Americans have never had reliable protection against the ignorance of the Supreme Court. During the past 80 years, Supreme Court justices have routinely rubber-stamped government policies that they grossly failed to understand. Black-robed economic illiteracy is perhaps the Obama administration’s best hope in the Court’s pending decision on the constitutionality of Obamacare.
At the oral arguments in late March, neither the justices nor the attorneys arguing the case seemed to understand the 1942 precedent case that provides the linchpin for Obamacare’s individual mandate. In Wickard v. Filburn, the Supreme Court decreed that “it is hardly lack of due process for the government to regulate that which it subsidizes.” But the Roosevelt-era Court completely failed to recognize how the feds had ravaged a market before they forcibly seized control over all producers.
At the time of the 1942 ruling, the Department of Agriculture dictated how many acres each of the nation’s 1.5 million wheat farmers could grow. Roscoe Filburn, an Indiana farmer who slightly exceeded his quota, claimed that the government had no right to prohibit him from growing wheat on his own land to feed to his livestock. The Roosevelt administration, in a brief to the Supreme Court, claimed that it must have a free hand to “suppress … a public evil.”
And what was the “public evil”? Wheat surpluses. The Court unanimously concluded that the government was justified even in restricting “the amount of wheat … to which one may forestall resort to the market by producing for his own needs.”
The Court concluded that federal action was justified in part because wheat exports had fallen sharply since the 1920s, resulting in a “large surplus in production.” But that surplus existed largely because the Roosevelt administration had driven the price of U.S. wheat to almost three times the world market price. Planners assumed that high crop prices would somehow make America rich — or at least spur a national recovery.
The Roosevelt administration scorned exports, preferring to restrict domestic production in order to inflate U.S. prices. Nobel laureate economist Theodore W. Schultz denounced New Deal farm programs for “putting a ‘Chinese Wall’ around our export farmers.”
The Roosevelt administration first murdered the wheat exports and then threw itself on the Court’s mercy on the grounds that wheat farmers were orphans. But the justices in 1942 showed scant curiosity about the cause of the loss of exports, treating it like an act of God.
The key to Roosevelt’s policy was that prices were no longer permitted to provide signals to buyers and sellers. High federal price supports encouraged farmers to boost production, and then politicians cited supposed surpluses as proof of the need for perpetual control of agriculture. The Supreme Court’s decision empowered the Agriculture Department to trample farmers’ rights and freedoms for the next 60 years.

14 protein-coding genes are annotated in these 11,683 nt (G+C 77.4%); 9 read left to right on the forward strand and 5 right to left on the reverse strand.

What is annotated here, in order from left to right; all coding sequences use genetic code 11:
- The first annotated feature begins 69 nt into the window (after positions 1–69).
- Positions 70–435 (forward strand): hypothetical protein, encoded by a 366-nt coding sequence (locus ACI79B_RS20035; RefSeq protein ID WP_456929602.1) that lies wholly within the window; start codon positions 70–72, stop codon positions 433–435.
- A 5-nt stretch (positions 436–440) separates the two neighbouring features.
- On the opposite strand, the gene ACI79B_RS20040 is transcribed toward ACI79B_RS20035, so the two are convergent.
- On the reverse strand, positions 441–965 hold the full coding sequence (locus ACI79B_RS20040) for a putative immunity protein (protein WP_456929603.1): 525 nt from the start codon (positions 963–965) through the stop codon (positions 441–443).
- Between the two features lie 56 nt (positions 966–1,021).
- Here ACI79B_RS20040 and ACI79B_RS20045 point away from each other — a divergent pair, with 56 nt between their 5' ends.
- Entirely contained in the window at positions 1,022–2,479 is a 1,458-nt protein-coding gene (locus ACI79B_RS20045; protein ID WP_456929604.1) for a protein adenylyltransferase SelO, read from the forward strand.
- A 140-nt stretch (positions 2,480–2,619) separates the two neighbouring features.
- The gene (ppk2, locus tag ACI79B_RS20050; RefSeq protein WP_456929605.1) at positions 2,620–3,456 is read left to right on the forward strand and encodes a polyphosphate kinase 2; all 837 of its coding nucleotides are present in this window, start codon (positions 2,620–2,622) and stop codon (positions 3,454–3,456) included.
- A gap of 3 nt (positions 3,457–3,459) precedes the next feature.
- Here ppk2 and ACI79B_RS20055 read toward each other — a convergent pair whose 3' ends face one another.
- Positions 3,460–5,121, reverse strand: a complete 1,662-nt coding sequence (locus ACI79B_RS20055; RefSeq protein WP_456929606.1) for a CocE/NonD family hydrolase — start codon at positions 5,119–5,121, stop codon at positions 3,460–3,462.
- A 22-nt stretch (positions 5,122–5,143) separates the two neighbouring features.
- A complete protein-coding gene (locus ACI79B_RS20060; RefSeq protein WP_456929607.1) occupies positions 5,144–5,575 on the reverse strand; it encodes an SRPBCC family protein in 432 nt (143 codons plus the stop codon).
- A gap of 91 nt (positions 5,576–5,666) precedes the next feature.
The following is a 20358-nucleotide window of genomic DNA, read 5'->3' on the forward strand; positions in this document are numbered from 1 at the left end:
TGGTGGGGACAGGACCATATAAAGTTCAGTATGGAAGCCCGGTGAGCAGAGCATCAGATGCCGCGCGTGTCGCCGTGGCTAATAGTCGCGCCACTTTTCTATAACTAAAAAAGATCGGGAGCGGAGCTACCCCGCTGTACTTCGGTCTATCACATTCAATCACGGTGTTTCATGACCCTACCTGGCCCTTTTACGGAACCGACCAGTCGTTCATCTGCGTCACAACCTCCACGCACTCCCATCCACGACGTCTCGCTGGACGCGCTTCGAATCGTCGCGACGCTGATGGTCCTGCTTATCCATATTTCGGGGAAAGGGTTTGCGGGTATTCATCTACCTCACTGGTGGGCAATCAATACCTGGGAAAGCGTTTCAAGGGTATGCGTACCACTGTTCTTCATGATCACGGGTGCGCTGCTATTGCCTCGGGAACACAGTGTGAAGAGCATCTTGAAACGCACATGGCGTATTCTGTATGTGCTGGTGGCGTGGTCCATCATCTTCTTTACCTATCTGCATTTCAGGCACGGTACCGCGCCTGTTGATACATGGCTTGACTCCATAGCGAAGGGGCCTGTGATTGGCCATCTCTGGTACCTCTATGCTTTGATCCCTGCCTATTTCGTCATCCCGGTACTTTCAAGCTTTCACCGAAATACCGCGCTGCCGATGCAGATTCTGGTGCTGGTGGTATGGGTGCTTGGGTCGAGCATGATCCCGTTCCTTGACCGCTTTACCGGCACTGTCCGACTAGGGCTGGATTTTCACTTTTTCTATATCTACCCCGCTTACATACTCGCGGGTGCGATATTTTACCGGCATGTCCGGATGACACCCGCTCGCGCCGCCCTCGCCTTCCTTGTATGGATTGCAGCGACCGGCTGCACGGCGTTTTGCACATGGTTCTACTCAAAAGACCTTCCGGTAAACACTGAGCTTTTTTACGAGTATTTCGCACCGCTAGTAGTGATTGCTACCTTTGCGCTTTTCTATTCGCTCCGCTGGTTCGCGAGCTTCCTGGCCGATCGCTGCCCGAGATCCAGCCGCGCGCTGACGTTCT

Unfortunately, at least some of today’s Supreme Court members are as clueless as the 1942 panel that swallowed the government’s self-serving claims. Justice Stephen Breyer asked one of the lawyers arguing about Wickard’s relevance to Obamacare, “Didn’t they make that man growing his own wheat go into the market and buy other wheat for his — for his cows?” Similarly, Justice Ruth Ginsburg declared that “Wickard was you must buy; we are not going to let you use the home-grown wheat. You have got to go out in the market and buy that wheat that you don’t want.”
If Supreme Court justices have zero understanding of the most important precedent for Obamacare, it is unlikely that they will recognize the danger of sanctifying politicians’ vast arbitrary power over health care.
There are stark parallels between the growing federal takeover of medical care and the 1930s takeover of agriculture. In the same way that high price supports spurred farmers to boost wheat production, government subsidies have driven up the demand for health-care services. The feds helped set off a health-care price explosion — and then invoked rising costs to justify seizing far more power over doctors, hospitals, insurance companies, and private citizens. When Barack Obama bewails the number of Americans without health insurance, he forgets to mention that legislative and bureaucratic mandates have made health insurance far more expensive than it would otherwise be. The market for medical services has been ravaged almost as badly as U.S. farm markets in the New Deal era.
The mere fact that government throws money at an activity does not entitle Uncle Sam to dictate endless terms to both producers and consumers. Neither Congress nor the Supreme Court has any right to control what they do not understand. “Good intentions” cannot absolve perpetual economic mangling.